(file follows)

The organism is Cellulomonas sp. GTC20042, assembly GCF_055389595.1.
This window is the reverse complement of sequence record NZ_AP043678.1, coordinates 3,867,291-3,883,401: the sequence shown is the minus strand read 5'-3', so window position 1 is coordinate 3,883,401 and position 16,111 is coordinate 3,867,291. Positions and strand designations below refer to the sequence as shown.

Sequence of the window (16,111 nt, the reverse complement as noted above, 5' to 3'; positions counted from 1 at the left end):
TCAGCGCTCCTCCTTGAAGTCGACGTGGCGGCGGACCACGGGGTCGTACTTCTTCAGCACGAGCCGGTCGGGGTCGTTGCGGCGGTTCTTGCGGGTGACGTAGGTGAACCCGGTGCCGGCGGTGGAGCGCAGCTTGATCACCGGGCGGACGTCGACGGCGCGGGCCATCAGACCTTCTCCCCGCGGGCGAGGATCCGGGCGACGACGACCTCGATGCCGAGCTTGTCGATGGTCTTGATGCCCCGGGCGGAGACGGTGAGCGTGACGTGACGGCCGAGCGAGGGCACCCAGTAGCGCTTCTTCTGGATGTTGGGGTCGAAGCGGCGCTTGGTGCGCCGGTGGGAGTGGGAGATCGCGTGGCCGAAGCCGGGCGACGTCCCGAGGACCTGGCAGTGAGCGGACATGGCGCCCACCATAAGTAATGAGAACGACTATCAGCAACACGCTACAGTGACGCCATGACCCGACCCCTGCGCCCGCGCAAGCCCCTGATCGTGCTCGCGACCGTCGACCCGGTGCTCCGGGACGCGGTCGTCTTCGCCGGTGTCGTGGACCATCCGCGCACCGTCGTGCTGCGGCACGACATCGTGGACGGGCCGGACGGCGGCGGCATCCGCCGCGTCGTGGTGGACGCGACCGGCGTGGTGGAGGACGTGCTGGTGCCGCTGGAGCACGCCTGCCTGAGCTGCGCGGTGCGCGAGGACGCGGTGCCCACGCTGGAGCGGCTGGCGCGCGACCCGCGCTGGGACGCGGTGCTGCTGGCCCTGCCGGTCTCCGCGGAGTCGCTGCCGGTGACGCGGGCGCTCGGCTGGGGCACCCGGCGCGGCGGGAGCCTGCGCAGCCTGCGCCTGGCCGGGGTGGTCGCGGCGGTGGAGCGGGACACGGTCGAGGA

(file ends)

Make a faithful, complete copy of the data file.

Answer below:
The organism is Cellulomonas sp. GTC20042, assembly GCF_055389595.1.
This window is the reverse complement of sequence record NZ_AP043678.1, coordinates 3,867,291-3,883,401: the sequence shown is the minus strand read 5'-3', so window position 1 is coordinate 3,883,401 and position 16,111 is coordinate 3,867,291. Positions and strand designations below refer to the sequence as shown.

Sequence of the window (16,111 nt, the reverse complement as noted above, 5' to 3'; positions counted from 1 at the left end):
TCAGCGCTCCTCCTTGAAGTCGACGTGGCGGCGGACCACGGGGTCGTACTTCTTCAGCACGAGCCGGTCGGGGTCGTTGCGGCGGTTCTTGCGGGTGACGTAGGTGAACCCGGTGCCGGCGGTGGAGCGCAGCTTGATCACCGGGCGGACGTCGACGGCGCGGGCCATCAGACCTTCTCCCCGCGGGCGAGGATCCGGGCGACGACGACCTCGATGCCGAGCTTGTCGATGGTCTTGATGCCCCGGGCGGAGACGGTGAGCGTGACGTGACGGCCGAGCGAGGGCACCCAGTAGCGCTTCTTCTGGATGTTGGGGTCGAAGCGGCGCTTGGTGCGCCGGTGGGAGTGGGAGATCGCGTGGCCGAAGCCGGGCGACGTCCCGAGGACCTGGCAGTGAGCGGACATGGCGCCCACCATAAGTAATGAGAACGACTATCAGCAACACGCTACAGTGACGCCATGACCCGACCCCTGCGCCCGCGCAAGCCCCTGATCGTGCTCGCGACCGTCGACCCGGTGCTCCGGGACGCGGTCGTCTTCGCCGGTGTCGTGGACCATCCGCGCACCGTCGTGCTGCGGCACGACATCGTGGACGGGCCGGACGGCGGCGGCATCCGCCGCGTCGTGGTGGACGCGACCGGCGTGGTGGAGGACGTGCTGGTGCCGCTGGAGCACGCCTGCCTGAGCTGCGCGGTGCGCGAGGACGCGGTGCCCACGCTGGAGCGGCTGGCGCGCGACCCGCGCTGGGACGCGGTGCTGCTGGCCCTGCCGGTCTCCGCGGAGTCGCTGCCGGTGACGCGGGCGCTCGGCTGGGGCACCCGGCGCGGCGGGAGCCTGCGCAGCCTGCGCCTGGCCGGGGTGGTCGCGGCGGTGGAGCGGGACACGGTCGAGGA